Appeal Against Acquittal Delay Can Be Condoned under Limitation Act: Supreme Court

Appeal Against Acquittal Delay Can Be Condoned under Limitation Act: Supreme Court

In a recent ruling, the Supreme Court declared that the delay in filing an appeal against acquittal can indeed be condoned under Section 5 of the Limitation Act, 1963.

A bench comprising Justices Sudhanshu Dhulia and P.B. Varale, concurring with the High Court’s decision, emphasized the permissibility of condoning delays in such appeals under the Limitation Act, 1963.

Supreme Court Upholds Condoning of Delay in Appeal Against Acquittal

Justice Sudhanshu Dhulia, authoring the judgment, asserted, “The benefit of Section 5 read with Sections 2 and 3 of the Limitation Act, 1963 can therefore be availed in an appeal against acquittal. There is no force in the contentions raised by the appellants as regards the non-application of Section 5 of the Limitation Act in the present case and the appeal is therefore dismissed.”

The court clarified that despite the limitation period specified under Section 378 of the Criminal Procedure Code (Cr.P.C.), there exists no exclusionary provision within it to preclude the application of the Limitation Act.


The case stemmed from the acquittal of the appellant-accused by the Trial Court for an offense under the Customs Act of 1962. Subsequently, the Directorate of Revenue Intelligence (DRI) lodged an appeal under Section 378 of Cr.P.C. before the High Court, accompanied by a plea for condonation of the 72-day delay in filing the appeal.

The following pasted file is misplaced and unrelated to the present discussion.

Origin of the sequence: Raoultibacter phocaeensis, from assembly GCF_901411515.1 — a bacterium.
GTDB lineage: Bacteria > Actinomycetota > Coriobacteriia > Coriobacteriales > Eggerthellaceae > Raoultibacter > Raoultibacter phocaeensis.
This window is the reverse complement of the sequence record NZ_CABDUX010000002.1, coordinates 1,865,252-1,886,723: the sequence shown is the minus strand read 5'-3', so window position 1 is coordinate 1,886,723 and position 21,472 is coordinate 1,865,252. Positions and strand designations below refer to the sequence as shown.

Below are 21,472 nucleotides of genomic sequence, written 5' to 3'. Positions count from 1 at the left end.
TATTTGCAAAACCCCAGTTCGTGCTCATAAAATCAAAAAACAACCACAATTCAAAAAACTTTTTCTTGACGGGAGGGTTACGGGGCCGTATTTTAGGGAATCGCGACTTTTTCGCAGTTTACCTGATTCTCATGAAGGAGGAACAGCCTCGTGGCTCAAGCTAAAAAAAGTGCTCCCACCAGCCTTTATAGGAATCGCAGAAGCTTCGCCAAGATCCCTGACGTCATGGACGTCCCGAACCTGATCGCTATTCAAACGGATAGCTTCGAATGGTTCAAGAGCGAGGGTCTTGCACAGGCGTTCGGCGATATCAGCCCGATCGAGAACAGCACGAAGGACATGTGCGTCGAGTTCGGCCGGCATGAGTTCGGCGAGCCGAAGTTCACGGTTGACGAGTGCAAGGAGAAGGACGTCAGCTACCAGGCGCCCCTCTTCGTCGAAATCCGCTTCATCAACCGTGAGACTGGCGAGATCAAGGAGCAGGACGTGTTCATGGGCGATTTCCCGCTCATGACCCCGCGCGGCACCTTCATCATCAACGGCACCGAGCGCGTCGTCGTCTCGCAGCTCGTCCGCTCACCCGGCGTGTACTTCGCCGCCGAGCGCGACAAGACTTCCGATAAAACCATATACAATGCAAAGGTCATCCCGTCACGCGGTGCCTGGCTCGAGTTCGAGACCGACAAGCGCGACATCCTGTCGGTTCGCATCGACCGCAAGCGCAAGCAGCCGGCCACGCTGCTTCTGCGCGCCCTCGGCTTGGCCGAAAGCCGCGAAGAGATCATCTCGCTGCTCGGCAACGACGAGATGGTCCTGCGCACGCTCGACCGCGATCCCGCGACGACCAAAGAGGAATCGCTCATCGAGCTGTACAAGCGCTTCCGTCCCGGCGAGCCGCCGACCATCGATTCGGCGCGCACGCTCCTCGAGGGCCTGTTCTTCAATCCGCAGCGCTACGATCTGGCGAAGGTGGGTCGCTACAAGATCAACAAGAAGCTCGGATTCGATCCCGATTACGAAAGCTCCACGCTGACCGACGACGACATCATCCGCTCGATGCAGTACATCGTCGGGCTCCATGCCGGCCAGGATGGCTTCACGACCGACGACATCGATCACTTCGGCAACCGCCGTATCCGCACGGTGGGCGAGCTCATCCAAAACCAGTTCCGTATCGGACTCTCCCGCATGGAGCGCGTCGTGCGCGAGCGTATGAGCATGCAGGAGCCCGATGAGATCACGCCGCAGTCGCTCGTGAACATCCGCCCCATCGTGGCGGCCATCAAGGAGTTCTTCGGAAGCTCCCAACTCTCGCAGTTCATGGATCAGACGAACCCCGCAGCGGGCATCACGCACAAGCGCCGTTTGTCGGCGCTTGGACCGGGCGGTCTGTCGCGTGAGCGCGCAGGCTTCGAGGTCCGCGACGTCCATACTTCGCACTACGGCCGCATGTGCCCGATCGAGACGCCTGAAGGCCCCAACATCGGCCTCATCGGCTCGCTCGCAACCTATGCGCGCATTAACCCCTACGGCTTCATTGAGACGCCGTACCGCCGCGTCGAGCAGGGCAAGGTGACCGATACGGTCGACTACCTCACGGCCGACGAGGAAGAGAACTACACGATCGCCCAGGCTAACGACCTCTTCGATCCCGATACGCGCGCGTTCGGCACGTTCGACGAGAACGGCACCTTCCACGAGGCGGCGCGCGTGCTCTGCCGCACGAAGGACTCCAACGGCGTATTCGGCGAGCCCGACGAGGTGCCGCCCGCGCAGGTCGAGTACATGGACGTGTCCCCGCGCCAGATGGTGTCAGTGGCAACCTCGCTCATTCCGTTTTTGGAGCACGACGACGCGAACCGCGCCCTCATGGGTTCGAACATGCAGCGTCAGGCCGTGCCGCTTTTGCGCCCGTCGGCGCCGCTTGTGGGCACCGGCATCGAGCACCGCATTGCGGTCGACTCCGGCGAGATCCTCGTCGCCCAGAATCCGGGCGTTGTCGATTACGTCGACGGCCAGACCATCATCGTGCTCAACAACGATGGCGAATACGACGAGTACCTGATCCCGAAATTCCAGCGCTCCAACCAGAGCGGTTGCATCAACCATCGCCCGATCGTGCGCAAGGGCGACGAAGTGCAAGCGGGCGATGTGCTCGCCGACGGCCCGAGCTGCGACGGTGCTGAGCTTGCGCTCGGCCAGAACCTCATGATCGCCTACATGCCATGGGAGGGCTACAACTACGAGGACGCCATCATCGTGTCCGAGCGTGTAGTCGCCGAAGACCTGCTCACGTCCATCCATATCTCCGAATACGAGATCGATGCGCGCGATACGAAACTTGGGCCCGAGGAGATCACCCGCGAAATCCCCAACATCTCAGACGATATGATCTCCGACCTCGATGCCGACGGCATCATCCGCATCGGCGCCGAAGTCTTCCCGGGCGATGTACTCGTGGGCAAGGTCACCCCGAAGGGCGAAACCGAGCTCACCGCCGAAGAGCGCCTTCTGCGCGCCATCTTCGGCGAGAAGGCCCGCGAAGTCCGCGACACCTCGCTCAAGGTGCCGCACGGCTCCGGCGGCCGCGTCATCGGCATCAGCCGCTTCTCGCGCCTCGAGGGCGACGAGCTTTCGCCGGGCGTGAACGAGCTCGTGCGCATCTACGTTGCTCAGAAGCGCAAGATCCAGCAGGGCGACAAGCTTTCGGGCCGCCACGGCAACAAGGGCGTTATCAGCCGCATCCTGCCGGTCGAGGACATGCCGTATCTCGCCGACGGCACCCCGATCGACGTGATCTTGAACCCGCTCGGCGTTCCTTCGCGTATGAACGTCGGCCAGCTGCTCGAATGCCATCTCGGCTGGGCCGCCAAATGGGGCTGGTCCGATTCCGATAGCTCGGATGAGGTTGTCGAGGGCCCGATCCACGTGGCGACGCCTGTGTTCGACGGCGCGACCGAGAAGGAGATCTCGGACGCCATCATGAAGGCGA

Although the High Court initially allowed the delay condonation application, the appellant-accused’s subsequent attempt to recall the order was dismissed, leading them to appeal to the Supreme Court.

Arguments Made by the Parties

The appellant-accused contended that the High Court erred in condoning the delay, arguing that Section 378 of Cr.P.C. provides a self-contained framework for appeals against acquittals, thereby rendering the Limitation Act inapplicable.

Conversely, the Respondent-DRI maintained that the Limitation Act’s provisions, including Section 5, are indeed applicable to appeals against acquittals.

Supreme Court’s Observations

After careful consideration, the Supreme Court rejected the appellant’s arguments, emphasizing that precedents cited were based on outdated statutes. Notably, the Court referenced its own decision in Mangu Ram v. Municipal Corporation of Delhi, which underscored the applicability of Section 5 of the Limitation Act to such cases.

The Court elucidated that while the older statutes excluded the application of Section 5. Of course, The current framework allows its invocation, provided sufficient cause is demonstrated.

Appeal Against Acquittal Delay Condoned under Limitation Act: Conclusion

In conclusion, the Supreme Court dismissed the appeal, affirming the condonation of delay in filing the appeal against acquittal. Additionally, the stay on the High Court’s order was lifted. Finally, The court directed the proceedings to continue in light of its observations.

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For Appellant(s)
1. Mr. Vijay Agarwal, Adv.
2. Mr. Chetan Manchanda, Adv.
3. Mr. Md. Shahid Anwar, AOR

For Respondent(s)
Mr. Vikramjit Banerjee, A.S.G.
Mr. Mukesh Kumar Maroria, AOR
Mrs. Priyanka Das, Adv.
Mr. Nachiketa Joshi, Adv.
Mrs. Merusagar Samantaray, Adv.
Mr. Ishaan Sharma, Adv.

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